Premenstrual Syndrome (PMS)

Premenstrual syndrome, also known as PMS, is a combination of symptoms that women get a week or two before their periods. These symptoms can vary from woman to woman, but the most important thing is to find relief for these symptoms when they occur. Here’s what you should know.

What are the common symptoms of PMS?

Here are common signs and symptoms related to PMS. This is not an exhaustive list.

  • Mood swings
  • Tender breasts
  • Food cravings
  • Fatigue
  • Irritability
  • Depression
  • Changes in libido
  • Social withdrawal
  • Trouble falling asleep
  • Crying spells
  • Weight gain related to fluid retention
  • Abdominal bloating
  • Headache
  • Anxiety

When do PMS symptoms occur?

PMS manifests in both physical and emotional symptoms that occur after ovulation and before the start of a woman’s period. This is believed to happen because estrogen and progesterone (the two most essential hormones in the female body) levels begin falling dramatically if you are not pregnant. Around 75% of women say they experience PMS symptoms at some point in their lifetime. However, for most women, the symptoms they experience are relatively mild.

“Sometimes, all you want is a great movie, some tasty food, and a good cry while you're PMS'ing”


How to find relief

If you believe that you’re suffering from PMS, doctors often suggest keeping a menstrual diary as a diagnostic tool. This helps to document physical and emotional symptoms over a few months so you can identify a pattern. Your symptoms will often occur around ovulation and then persist until your itself begins. This can help ensure a proper diagnosis as well as promote a better understanding of your body. Because PMS often mimics other illnesses, this can help alleviate the worry of misdiagnosis.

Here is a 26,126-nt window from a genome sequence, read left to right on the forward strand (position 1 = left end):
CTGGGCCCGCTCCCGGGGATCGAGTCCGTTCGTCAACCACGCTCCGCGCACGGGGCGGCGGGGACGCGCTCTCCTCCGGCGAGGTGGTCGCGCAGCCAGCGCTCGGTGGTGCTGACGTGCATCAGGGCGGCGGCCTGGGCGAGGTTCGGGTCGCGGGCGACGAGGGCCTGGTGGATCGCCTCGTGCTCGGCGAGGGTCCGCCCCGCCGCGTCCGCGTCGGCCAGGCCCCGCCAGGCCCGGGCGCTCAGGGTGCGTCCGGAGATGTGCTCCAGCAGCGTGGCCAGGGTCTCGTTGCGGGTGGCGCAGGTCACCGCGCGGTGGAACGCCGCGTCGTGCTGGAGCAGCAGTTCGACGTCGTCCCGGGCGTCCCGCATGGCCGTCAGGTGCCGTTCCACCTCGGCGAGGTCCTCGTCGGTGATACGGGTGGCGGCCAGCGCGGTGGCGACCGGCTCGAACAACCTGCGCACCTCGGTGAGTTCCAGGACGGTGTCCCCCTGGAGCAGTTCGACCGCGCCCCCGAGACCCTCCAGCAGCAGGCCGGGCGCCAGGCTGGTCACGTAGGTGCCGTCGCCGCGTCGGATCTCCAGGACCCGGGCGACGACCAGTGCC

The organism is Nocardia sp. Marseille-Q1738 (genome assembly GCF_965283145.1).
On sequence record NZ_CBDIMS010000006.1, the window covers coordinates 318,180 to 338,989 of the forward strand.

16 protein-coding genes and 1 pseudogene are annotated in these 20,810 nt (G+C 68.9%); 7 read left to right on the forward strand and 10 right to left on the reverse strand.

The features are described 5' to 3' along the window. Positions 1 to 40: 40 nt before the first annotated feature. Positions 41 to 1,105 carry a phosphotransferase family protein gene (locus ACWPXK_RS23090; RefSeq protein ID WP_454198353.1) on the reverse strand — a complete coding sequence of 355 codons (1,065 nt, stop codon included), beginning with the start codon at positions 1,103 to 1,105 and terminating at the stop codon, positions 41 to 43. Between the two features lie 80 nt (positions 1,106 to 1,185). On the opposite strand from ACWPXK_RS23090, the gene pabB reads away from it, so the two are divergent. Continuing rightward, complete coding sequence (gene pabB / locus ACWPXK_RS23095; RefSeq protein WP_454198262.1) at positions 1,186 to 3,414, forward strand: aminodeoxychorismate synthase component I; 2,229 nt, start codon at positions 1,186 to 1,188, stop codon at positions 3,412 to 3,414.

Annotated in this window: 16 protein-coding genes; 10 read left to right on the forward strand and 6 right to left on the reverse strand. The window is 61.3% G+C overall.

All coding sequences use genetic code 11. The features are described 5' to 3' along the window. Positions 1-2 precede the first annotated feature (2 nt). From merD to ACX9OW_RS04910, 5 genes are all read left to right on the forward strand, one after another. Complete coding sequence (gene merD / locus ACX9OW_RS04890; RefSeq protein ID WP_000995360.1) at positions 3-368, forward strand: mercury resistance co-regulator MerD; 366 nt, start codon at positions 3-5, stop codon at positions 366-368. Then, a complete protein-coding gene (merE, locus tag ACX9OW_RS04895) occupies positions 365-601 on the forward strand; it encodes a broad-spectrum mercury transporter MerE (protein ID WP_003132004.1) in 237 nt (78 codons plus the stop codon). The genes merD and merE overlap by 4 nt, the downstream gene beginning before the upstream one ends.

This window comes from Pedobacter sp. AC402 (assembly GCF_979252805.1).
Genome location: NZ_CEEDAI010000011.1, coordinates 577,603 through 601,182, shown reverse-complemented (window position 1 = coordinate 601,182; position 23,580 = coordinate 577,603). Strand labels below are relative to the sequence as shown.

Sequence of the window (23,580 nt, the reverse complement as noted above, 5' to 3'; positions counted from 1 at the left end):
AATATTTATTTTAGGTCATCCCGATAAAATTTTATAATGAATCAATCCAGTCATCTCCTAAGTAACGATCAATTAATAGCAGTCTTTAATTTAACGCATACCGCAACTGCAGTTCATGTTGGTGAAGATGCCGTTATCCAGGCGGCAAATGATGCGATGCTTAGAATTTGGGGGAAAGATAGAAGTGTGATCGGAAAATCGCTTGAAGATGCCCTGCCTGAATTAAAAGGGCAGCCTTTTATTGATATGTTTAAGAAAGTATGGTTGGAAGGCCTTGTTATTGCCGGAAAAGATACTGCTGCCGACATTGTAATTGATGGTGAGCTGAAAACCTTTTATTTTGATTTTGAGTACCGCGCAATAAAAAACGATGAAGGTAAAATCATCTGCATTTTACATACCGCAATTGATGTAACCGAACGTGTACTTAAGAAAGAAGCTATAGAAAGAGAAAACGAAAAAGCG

Finding relief for PMS often comes down to the general management of a healthy lifestyle. This means exercising regularly, seeking emotional support during your premenstrual period, restricting salt before the menstrual period, decreasing caffeine intake before menstruation, stopping smoking and limiting alcohol intake, and reducing refined sugar intake. Your doctor may also recommend additional vitamins or medications depending on specific needs. Our bodies are all different, and we should embrace our uniqueness. That’s why we provide tailored products for each woman.


PMS relief. (2018, March 16). Retrieved May 2, 2020, from

Premenstrual syndrome (PMS). (2020, February 7). Retrieved May 2, 2020, from

Stöppler, M. C. (2020, January 15). 37 PMS (Premenstrual Syndrome) Symptoms, Relief, Treatment. Retrieved May 2, 2020, from

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